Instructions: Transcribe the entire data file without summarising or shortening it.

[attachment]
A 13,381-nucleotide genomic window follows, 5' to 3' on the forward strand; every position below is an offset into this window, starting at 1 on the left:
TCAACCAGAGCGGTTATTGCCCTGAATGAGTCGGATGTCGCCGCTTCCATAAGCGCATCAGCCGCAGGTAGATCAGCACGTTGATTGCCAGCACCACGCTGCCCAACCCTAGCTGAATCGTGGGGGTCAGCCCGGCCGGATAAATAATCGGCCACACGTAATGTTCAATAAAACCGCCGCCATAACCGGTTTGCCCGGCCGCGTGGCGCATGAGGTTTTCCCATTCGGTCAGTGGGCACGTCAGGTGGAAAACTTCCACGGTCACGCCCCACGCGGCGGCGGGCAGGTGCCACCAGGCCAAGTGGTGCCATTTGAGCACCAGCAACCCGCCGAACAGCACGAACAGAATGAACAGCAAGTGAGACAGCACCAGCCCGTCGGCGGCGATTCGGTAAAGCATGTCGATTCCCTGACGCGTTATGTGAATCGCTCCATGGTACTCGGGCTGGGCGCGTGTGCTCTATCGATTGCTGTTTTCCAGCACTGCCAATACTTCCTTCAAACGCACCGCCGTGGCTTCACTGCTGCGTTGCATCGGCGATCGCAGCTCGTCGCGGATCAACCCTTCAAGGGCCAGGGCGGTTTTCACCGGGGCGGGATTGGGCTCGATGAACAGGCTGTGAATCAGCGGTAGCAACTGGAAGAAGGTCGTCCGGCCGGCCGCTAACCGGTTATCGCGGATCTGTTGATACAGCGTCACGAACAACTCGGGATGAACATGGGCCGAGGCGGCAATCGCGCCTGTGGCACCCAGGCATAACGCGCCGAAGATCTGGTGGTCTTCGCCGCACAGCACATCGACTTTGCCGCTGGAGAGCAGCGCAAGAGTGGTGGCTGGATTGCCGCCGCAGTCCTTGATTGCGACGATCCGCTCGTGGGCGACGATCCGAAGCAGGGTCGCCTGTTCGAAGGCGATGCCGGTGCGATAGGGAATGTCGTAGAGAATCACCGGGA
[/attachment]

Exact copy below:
A 13,381-nucleotide genomic window follows, 5' to 3' on the forward strand; every position below is an offset into this window, starting at 1 on the left:
TCAACCAGAGCGGTTATTGCCCTGAATGAGTCGGATGTCGCCGCTTCCATAAGCGCATCAGCCGCAGGTAGATCAGCACGTTGATTGCCAGCACCACGCTGCCCAACCCTAGCTGAATCGTGGGGGTCAGCCCGGCCGGATAAATAATCGGCCACACGTAATGTTCAATAAAACCGCCGCCATAACCGGTTTGCCCGGCCGCGTGGCGCATGAGGTTTTCCCATTCGGTCAGTGGGCACGTCAGGTGGAAAACTTCCACGGTCACGCCCCACGCGGCGGCGGGCAGGTGCCACCAGGCCAAGTGGTGCCATTTGAGCACCAGCAACCCGCCGAACAGCACGAACAGAATGAACAGCAAGTGAGACAGCACCAGCCCGTCGGCGGCGATTCGGTAAAGCATGTCGATTCCCTGACGCGTTATGTGAATCGCTCCATGGTACTCGGGCTGGGCGCGTGTGCTCTATCGATTGCTGTTTTCCAGCACTGCCAATACTTCCTTCAAACGCACCGCCGTGGCTTCACTGCTGCGTTGCATCGGCGATCGCAGCTCGTCGCGGATCAACCCTTCAAGGGCCAGGGCGGTTTTCACCGGGGCGGGATTGGGCTCGATGAACAGGCTGTGAATCAGCGGTAGCAACTGGAAGAAGGTCGTCCGGCCGGCCGCTAACCGGTTATCGCGGATCTGTTGATACAGCGTCACGAACAACTCGGGATGAACATGGGCCGAGGCGGCAATCGCGCCTGTGGCACCCAGGCATAACGCGCCGAAGATCTGGTGGTCTTCGCCGCACAGCACATCGACTTTGCCGCTGGAGAGCAGCGCAAGAGTGGTGGCTGGATTGCCGCCGCAGTCCTTGATTGCGACGATCCGCTCGTGGGCGACGATCCGAAGCAGGGTCGCCTGTTCGAAGGCGATGCCGGTGCGATAGGGAATGTCGTAGAGAATCACCGGGA